TIP: Because mooncakes are very rich, they pair perfectly with hot green tea. Oolong tea is best for savoury mooncakes, while floral teas go nicely with sweet mooncakes.

Mooncakes pair perfectly with tea

Mooncake as gifts

Gifting mooncakes between family members, colleagues and businesses has become a favourite element of Tết Trung Thu. As gifts, the presentation of the cakes is just as important as the taste. Every year, bakeries create new styles, colours and flavours to please the market, and design beautiful boxes to showcase the cakes as expensive gift sets.

In the weeks leading up to Tết Trung Thu, you’ll see mooncake stalls pop up on streets all over Vietnam. Top hotels debut artistic mooncake sets with carefully thought-out concepts for businesses to give their best clients. Two weeks before the holiday, which always falls on the 15th day of the 8th lunar month, is the ideal time to send mooncakes to the people on your list.

Mooncake as gifts

Mooncake surprises

A favourite part of eating mooncakes is discovering the taste of the filling underneath the crust, and the surprise waiting inside. In the past not all mooncakes had an insert, and to find a salted duck egg yolk in your mooncake was an envied piece of luck. Nowadays, there are enough eggs to go around. You can even buy mooncakes with two egg yolks inside if you like.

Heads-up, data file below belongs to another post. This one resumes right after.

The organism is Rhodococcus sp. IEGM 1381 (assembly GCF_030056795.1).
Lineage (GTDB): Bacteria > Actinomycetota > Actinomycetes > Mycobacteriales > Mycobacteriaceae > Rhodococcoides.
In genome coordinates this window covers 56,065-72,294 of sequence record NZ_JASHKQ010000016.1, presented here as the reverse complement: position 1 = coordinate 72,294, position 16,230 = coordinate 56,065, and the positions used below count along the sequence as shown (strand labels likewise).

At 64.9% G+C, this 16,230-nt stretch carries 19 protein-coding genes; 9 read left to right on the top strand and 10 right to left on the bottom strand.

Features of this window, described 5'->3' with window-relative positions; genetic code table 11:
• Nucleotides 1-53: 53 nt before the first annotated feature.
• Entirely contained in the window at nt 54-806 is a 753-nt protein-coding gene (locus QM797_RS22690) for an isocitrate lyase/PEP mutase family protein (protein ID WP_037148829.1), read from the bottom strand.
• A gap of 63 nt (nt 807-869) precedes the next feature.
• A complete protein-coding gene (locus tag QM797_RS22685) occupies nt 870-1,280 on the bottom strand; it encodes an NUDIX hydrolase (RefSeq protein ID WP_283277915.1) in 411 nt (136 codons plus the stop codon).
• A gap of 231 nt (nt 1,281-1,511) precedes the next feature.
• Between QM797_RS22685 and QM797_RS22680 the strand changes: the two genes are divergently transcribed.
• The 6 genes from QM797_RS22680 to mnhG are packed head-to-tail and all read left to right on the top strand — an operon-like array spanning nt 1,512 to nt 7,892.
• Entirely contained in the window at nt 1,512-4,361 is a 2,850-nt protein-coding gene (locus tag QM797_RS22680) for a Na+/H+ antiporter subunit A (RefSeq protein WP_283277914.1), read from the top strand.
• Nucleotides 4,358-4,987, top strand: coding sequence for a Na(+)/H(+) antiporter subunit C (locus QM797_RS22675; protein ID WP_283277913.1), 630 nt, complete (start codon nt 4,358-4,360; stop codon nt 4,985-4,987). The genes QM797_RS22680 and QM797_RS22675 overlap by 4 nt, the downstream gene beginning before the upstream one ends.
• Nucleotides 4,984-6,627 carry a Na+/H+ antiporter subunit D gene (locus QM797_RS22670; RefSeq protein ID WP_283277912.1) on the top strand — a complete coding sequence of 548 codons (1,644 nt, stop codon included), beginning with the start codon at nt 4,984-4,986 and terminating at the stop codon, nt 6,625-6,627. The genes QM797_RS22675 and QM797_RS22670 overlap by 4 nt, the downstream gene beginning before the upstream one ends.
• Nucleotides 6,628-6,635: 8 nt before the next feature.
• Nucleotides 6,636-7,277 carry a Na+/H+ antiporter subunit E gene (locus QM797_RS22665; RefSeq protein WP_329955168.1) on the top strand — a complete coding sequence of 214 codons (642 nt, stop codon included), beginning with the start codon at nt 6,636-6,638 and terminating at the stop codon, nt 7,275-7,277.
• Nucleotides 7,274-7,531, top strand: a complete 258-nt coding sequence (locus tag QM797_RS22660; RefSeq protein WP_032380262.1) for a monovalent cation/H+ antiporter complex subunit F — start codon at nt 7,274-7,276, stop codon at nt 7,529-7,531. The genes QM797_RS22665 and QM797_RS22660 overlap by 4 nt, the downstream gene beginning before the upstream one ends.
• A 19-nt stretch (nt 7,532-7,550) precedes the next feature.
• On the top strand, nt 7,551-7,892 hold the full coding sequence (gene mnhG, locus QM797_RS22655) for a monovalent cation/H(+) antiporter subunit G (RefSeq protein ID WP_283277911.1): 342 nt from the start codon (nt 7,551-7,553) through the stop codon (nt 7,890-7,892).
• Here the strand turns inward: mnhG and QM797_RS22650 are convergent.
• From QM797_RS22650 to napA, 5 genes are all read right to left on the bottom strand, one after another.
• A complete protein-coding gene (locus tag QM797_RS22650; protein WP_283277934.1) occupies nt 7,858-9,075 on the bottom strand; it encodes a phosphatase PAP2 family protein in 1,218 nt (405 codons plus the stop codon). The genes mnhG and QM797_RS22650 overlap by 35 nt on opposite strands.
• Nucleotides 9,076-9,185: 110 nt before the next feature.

Beyond round and square mooncakes, you can find delightful mooncakes shaped like rabbits, lanterns, fish and peonies, and mooncakes with snow skin (bánh dẻo) or flaky crusts (bánh nướng). Some bakers decorate their mooncakes with a piece of gold leaf, or hide crunchy nuts, chocolate truffles, or tropical jams inside. Of course, the best mooncakes are always made with fresh ingredients and no preservatives. They are best eaten within a week or two. 

Differentiate some types of mooncakes

Mooncake in Vietnam are usually in the shape of a circle, about 10cm diameter or square with an edge length of about 7-8 cm, width of about 4-5 cm. Compared to Western cakes, mooncakes are much sweeter. 

Based on shape

To repeat an earlier point, Vietnamese traditional mooncakes consist of 2 kinds, which are square and circle shape.

The top of the moon cake is printed with many beautiful stylized patterns and simple but delicate words.

In addition to the two basic shapes, now there are also moon cakes with the shapes of carp, chicks, bears or rabbits based on the favourite animals of kids.

Mooncakes appear in various shapes & sizes

Based on crust

There are 2 main types: Glutinous crust and baked crust

  • Glutinous soft crust: The crust is white, using cooked glutinous flour, grinded and sifted (sometimes a part of corn or wheat starch may be added). Other ingredients for this crust include sugar water, grapefruit attar, cooking oil, which help to prevent the dough from becoming dry. The crust has more flavors and attractive colors, with the support of food coloring, green tea powder, pineapple leaves, passion fruit, coffee, strawberries …